8 things parents just don’t get about PAW Patrol

Where are this boy's parents? And why is he allowed to own so many dogs?

8 things parents just don’t get about PAW Patrol

Photo: Nick Jr.

“No job’s too big, no pup too small!” All you pre-schooler parents know exactly what tune I’m singing: It’s the P-P-P-P-PAW Patrol! You know, the show about Ryder (a boy who seemingly never attends school) and his six dogs—Marshall, Rubble, Chase, Rocky, Zuma and Sky—who solve every problem (usually precipitated by grown-ups) that crops up in Adventure Bay.

While my almost three-year-old daughter sits mouth agape and eyes glued to the screen, I cannot help but wonder: Where are this boy's parents? And why is he allowed to own so many dogs? I don’t care about my girl’s toddler tantrums or why she won’t eat dinner, I want to know how these dogs got their drivers’ licenses—I’m a human woman and I didn’t get mine until I was 30 years old! Here are a few other concerns I have about this cult show:

1. First off, there’s no police force in the fictional town of Adventure Bay. No fire station, waste management, airlines, coastguard or construction crews either. No need for all that when Ryder and his six dogs can take care of it all! In fact, one single dog does double duty, serving as the entire fire department and EMS. And don't even get me started on snow removal. Yes Everest (season two’s new, snowy mountain pup), we see your snow plow and it is pretty awesome.

2. Rent for a one-bedroom in Toronto is staggering. Vancouver is just as bad. So tell me how this kid can afford to live in a glorified control tower with water views? Who is funding this operation?

Their swanky pad is tricked out with multiple flat-screen TVs, an elevator and the best darn slide ever, plus they all drive their own fancy vehicles and have access to a Robo Dog chauffeur who commandeers both a bus and plane—for jungle or arctic rescues, obviously.


3. How is one boy allowed to own so many dogs? Ontario bylaw states that a person can legally own up to three dogs and six cats. And over in neighbouring Foggy Bottom, Mayor Humdinger (the show’s main antagonist) wreaks havoc with his six-cat Kit-tastrophe Crew. They’re all going to have some issues if Animal Control comes sniffing around.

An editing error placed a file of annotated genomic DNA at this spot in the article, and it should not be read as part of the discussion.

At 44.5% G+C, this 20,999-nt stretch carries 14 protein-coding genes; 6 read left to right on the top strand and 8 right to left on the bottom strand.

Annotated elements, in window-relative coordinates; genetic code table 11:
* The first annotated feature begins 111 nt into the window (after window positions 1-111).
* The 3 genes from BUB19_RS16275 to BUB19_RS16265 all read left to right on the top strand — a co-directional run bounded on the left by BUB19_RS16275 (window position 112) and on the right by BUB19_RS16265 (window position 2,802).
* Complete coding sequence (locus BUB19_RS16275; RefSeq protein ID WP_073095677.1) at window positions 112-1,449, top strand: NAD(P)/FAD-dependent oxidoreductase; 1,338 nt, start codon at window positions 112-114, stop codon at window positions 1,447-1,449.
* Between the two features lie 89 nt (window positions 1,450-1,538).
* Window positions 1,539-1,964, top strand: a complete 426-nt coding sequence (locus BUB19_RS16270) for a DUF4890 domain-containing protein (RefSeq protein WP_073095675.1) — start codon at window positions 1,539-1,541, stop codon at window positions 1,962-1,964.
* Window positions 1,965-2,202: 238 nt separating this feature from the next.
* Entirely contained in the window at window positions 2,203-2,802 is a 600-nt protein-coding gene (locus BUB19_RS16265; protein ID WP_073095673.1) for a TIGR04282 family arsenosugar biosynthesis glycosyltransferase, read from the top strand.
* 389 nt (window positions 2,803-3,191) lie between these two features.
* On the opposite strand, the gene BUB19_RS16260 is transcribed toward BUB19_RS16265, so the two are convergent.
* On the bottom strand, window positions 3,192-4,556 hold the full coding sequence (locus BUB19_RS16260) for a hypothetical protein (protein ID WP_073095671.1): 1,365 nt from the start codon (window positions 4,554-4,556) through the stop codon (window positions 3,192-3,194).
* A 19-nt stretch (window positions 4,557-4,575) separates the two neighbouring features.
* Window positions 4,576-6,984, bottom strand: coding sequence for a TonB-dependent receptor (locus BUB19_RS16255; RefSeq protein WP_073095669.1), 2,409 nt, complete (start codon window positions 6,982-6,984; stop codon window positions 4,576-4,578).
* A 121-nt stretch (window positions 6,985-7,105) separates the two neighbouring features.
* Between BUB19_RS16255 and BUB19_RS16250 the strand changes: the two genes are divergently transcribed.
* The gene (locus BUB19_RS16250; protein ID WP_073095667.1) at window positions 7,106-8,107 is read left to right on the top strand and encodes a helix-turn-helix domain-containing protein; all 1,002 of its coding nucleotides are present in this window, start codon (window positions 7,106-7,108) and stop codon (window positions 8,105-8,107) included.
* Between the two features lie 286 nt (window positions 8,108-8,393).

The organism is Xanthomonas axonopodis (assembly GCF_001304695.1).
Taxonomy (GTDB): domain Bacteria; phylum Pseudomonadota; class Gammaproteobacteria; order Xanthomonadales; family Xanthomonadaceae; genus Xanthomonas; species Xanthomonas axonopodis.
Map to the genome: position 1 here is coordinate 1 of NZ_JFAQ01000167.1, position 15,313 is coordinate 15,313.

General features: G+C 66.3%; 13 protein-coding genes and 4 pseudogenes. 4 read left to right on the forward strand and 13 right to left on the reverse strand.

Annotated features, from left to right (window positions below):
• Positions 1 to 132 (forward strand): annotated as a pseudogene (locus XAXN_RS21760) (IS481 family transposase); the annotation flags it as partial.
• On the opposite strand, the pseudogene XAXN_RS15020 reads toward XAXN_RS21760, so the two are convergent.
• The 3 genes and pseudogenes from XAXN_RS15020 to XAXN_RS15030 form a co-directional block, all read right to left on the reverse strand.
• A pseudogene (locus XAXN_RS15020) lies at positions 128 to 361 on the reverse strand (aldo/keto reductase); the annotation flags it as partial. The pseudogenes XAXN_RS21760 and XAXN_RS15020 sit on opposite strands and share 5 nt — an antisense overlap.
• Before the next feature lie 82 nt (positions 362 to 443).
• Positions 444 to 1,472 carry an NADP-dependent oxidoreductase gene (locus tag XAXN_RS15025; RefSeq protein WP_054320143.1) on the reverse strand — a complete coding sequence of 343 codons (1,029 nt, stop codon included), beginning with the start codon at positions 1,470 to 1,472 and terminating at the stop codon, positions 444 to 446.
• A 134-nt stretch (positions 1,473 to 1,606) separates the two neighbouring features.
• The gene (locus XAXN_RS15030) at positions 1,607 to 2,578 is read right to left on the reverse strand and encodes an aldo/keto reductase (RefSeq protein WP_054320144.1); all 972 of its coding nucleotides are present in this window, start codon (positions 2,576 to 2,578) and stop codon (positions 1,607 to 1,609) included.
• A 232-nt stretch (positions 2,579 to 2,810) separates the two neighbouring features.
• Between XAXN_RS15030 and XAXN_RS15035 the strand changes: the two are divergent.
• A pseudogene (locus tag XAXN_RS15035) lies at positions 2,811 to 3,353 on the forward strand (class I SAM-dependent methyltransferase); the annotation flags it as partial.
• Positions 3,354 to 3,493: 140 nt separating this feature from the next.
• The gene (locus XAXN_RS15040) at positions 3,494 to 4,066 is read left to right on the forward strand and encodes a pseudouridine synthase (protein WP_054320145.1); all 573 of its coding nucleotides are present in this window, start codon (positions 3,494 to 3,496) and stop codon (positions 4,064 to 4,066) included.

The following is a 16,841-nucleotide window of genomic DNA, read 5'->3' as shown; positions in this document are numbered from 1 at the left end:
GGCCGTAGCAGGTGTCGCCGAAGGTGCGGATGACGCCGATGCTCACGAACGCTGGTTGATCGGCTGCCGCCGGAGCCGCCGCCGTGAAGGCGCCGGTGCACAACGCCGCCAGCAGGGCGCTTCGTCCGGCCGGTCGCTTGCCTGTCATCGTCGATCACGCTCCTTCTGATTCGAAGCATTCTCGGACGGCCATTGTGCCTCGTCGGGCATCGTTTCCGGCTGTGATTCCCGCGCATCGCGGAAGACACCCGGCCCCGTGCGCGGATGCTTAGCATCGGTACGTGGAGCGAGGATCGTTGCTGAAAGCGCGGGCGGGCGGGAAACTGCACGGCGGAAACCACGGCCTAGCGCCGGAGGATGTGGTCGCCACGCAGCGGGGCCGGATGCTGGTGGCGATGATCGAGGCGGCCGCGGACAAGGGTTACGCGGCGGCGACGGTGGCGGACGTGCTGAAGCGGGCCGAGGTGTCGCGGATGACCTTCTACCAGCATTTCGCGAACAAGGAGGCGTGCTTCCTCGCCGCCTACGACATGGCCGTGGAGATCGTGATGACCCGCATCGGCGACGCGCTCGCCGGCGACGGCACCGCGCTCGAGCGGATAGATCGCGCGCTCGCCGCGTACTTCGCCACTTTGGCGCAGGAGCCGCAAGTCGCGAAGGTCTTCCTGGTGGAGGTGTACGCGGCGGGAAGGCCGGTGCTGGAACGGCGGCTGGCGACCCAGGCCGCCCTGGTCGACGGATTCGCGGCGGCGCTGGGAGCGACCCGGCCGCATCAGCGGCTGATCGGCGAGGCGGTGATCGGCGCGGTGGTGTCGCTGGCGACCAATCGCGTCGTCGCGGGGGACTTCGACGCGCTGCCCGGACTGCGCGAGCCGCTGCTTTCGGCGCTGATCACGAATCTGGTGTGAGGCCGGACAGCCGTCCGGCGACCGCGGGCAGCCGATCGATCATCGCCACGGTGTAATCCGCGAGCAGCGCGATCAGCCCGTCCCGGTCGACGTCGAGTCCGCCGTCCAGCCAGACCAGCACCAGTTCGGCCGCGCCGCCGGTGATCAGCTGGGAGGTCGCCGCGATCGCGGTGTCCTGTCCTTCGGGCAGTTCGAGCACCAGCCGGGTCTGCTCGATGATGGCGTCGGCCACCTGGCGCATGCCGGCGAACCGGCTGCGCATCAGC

Just look at how many Paw Patrol puppies come in a pack of PP figurines—10. That means a minimum of 10 noteworthy dog characters exist. Side note: kids are obsessed with these and you should totally get them if your kids are old enough for plastic figurines.

4. While Ryder and his pups are busy keeping Adventure Bay from imploding, his best friend Katie is working as a "pet groomer and doctor at the local pet parlour." Is Katie really a vet though? Most of her screen time consists of her bathing animals and wearing pink.

She also may or may not have a grandmother. While we never learn their ages, Ryder and Katie can’t be older than 15 years old, tops. Why aren’t they ever in school? Ryder once helped other kids get to school but we’ve never actually seen him attend any classes.

5. Listen, I get it. This is children's television; it's supposed to be fun and cute and whimsical and it is all that. But I do take issue, as a parent, with how the adults on PAW Patrol are portrayed. Why is the female mayor, Mayor Goodway, perpetually in hysterics? She’s afraid of heights and is often panicky.

Why is Mr. Porter such a reckless driver, constantly putting his grandson's life in danger? He almost drives them off a cliff—twice! And why is Captain Turbot on the verge of obliterating all the sea life in Adventure Bay? There’s not a single competent adult in this town.


6. On the subject of animal control (see number 3), what is up with Mayor Goodway’s “purse chicken?” (She actually calls her pet this.) Is Chickaletta an emotional support chicken? The bird only seems to cause Goodway more stress—walking out onto the wings of moving planes, falling asleep in a backpack that gets tossed off a cliff and ends up in the nest of an angry eagle. Perhaps the Mayor should speak with her therapist on how counter-intuitive it may be to tote around this little clucker.

7. Children aged two to four are the key demographic of this show. This is the stage when they should be learning to share, take turns, understand and regulate their emotions—so why is there never a single clear lesson at the end of an episode of PAW Patrol?

I guess kids need a break from all that learning stuff every once in a while and Adventure Bay is their escape (just like a half litre of wine and The Bachelor are mine). In my view, the only real takeaway from PAW Patrol is that with no parents you can have all the dogs you want, play endless video games and pretty much run an entire town.

8. One last thing: Can someone please help me get the freakin' theme song out of my head?!

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This article was originally published on Jun 28, 2020

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